City's Redesigned Flood Barrier Saves Time But Doubles Cost

Crain's New York Business: The de Blasio administration on Friday announced major changes to a 2.4-mile barrier designed to protect the Lower East Side from floods. The revision calls for jacking up portions of East River Park to protect it from storm surges and condensing the construction time line to ensure that the city qualifies for federal funding.

However, some stakeholders were puzzled that City Hall would announce such dramatic and costly changes so late in the process. The original plan had been hashed out over four years of community meetings and was already supposed to be traversing the public review process by the time several high-ranking de Blasio administration officials hastily convened a conference call last week to explain how the redesign protects the Lower East Side and facilitates access to the waterfront.

"This update actually helps us meet those goals, improves from where we were and fortunately allows us to do it faster," said First Deputy Mayor Dean Fuleihan.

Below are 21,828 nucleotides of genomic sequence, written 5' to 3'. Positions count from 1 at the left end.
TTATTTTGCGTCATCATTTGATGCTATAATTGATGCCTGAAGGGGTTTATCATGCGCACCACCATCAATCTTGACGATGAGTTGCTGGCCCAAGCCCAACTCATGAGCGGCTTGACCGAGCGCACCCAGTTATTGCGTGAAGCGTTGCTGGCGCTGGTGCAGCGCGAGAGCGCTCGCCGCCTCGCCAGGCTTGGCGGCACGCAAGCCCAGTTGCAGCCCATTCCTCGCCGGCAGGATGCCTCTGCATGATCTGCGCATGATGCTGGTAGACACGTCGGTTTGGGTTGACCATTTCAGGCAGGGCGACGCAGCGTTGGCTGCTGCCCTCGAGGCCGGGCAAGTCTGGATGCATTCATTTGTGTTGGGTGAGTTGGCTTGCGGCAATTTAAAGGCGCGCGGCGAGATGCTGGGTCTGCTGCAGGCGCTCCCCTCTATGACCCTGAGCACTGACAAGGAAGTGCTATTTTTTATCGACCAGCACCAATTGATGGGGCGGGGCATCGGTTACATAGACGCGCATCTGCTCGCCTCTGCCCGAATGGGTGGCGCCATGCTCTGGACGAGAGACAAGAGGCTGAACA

In the wake of Superstorm Sandy, the Obama administration created Rebuild by Design and tasked the organization with holding competitions to encourage innovative flood-protection measures that would be eligible for federal funding. In 2014 the outfit selected a proposed flood-barrier system called the Big U and earmarked $335 million from the Department of Housing and Urban Development for the first phase of the project. The city pledged to chip in hundreds of millions of dollars and began working with private-sector designers, including the Bjarke Ingels Group, to come up with blueprints. Check it Out >>